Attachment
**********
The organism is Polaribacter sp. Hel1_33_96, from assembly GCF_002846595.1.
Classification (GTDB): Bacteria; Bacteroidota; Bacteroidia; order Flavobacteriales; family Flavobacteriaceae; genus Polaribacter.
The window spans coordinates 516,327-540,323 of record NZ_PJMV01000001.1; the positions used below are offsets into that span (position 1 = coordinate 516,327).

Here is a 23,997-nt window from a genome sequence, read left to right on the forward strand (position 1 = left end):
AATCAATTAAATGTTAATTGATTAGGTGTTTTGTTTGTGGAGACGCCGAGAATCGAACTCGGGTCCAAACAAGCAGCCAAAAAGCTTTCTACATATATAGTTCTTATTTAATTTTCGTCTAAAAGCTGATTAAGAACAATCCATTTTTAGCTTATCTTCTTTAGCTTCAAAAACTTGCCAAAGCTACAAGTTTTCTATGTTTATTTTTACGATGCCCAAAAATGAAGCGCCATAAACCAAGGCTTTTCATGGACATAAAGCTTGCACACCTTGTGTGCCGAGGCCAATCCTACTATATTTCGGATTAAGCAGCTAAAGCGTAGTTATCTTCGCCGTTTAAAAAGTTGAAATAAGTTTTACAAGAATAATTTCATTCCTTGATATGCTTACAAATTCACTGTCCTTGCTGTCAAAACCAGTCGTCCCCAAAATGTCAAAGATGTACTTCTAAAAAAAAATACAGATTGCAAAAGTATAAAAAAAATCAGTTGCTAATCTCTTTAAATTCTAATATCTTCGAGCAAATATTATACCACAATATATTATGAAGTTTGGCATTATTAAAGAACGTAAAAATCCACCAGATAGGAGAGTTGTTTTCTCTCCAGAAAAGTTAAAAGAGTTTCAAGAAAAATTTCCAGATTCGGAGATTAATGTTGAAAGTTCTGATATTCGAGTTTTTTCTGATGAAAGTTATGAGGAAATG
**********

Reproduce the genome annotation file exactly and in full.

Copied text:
The organism is Polaribacter sp. Hel1_33_96, from assembly GCF_002846595.1.
Classification (GTDB): Bacteria; Bacteroidota; Bacteroidia; order Flavobacteriales; family Flavobacteriaceae; genus Polaribacter.
The window spans coordinates 516,327-540,323 of record NZ_PJMV01000001.1; the positions used below are offsets into that span (position 1 = coordinate 516,327).

Here is a 23,997-nt window from a genome sequence, read left to right on the forward strand (position 1 = left end):
AATCAATTAAATGTTAATTGATTAGGTGTTTTGTTTGTGGAGACGCCGAGAATCGAACTCGGGTCCAAACAAGCAGCCAAAAAGCTTTCTACATATATAGTTCTTATTTAATTTTCGTCTAAAAGCTGATTAAGAACAATCCATTTTTAGCTTATCTTCTTTAGCTTCAAAAACTTGCCAAAGCTACAAGTTTTCTATGTTTATTTTTACGATGCCCAAAAATGAAGCGCCATAAACCAAGGCTTTTCATGGACATAAAGCTTGCACACCTTGTGTGCCGAGGCCAATCCTACTATATTTCGGATTAAGCAGCTAAAGCGTAGTTATCTTCGCCGTTTAAAAAGTTGAAATAAGTTTTACAAGAATAATTTCATTCCTTGATATGCTTACAAATTCACTGTCCTTGCTGTCAAAACCAGTCGTCCCCAAAATGTCAAAGATGTACTTCTAAAAAAAAATACAGATTGCAAAAGTATAAAAAAAATCAGTTGCTAATCTCTTTAAATTCTAATATCTTCGAGCAAATATTATACCACAATATATTATGAAGTTTGGCATTATTAAAGAACGTAAAAATCCACCAGATAGGAGAGTTGTTTTCTCTCCAGAAAAGTTAAAAGAGTTTCAAGAAAAATTTCCAGATTCGGAGATTAATGTTGAAAGTTCTGATATTCGAGTTTTTTCTGATGAAAGTTATGAGGAAATG